Tips That May Surprise You about Salary Negotiation
By Christine Martin
The following is based on an audio file of a presentation on salary negotiations given to outgoing library school graduates on November 19, 2003, by Dr. Leigh Estabrook, director of the University of Illinois’ Library Research Center and former dean of its Graduate School of Library and Information Science. The audio file is available through the school’s Web site at www.lis.uiuc.edu/~leighe. Dr. Estabrook was not interviewed separately for this article.
Perhaps you think of good negotiators as brash and demanding. After all, who has not heard of those who “drive a hard bargain” and win respect, if not cash and other goodies?
Yet Leigh Estabrook, who has counseled hundreds of library school graduates in her eighteen years as professor at and former dean of the University of Illinois’ library school in Champaign, urges students to be a little “mushy” in their negotiations with employers. Her point is not that new graduates should cool their demands. But, she says, they should give their employers a lot of flexibility to satisfy them.
“Leave things open enough, fluid enough” so that an employer can meet a potential employee’s needs, she tells a group of outgoing students at the University of Illinois Graduate School of Library and Information Science in a talk recorded November 19, 2003, and available through the School’s Web site. “Rarely is the salary offer you receive initially the amount of money they could or would be able to pay you,” she says. The person who makes the salary offer may not be authorized to offer more, Estabrook says, and may need time to convince superiors to release additional funds. “If you put them on the spot,” however, then the initial offer may indeed be the best he or she can do, Estabrook says.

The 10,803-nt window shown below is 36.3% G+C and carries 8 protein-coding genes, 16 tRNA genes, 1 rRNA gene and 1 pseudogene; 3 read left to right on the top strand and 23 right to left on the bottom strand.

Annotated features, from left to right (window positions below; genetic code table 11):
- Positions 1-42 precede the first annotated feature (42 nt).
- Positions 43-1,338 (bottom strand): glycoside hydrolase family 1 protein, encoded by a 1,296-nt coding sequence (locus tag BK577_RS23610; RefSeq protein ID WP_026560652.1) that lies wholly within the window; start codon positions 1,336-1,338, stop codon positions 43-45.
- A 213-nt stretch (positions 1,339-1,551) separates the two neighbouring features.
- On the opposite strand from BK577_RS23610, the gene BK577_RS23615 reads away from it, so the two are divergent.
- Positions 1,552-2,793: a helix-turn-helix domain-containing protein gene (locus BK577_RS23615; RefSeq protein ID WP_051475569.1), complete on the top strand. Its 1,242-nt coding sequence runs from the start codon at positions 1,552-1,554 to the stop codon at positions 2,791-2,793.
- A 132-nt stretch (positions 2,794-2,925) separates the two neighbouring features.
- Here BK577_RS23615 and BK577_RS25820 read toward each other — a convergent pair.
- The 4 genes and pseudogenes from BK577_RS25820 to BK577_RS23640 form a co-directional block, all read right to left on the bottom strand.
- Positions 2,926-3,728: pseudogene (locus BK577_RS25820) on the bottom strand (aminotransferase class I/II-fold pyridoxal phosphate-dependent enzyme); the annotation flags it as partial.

Also, she says, some employers are so inexperienced at negotiating that they will not realize that they can meet a candidate’s demands unless a job seeker prompts them. This alone, Estabrook says, is reason to approach talks slowly and to keep open as many options as possible. She recommends that job seekers use words and phrases such as “looking for” “hoping for” and “seeking.” She also suggests that they express their desired salaries as ranges. “Let them [employers] feel like they have met your demands,” she says.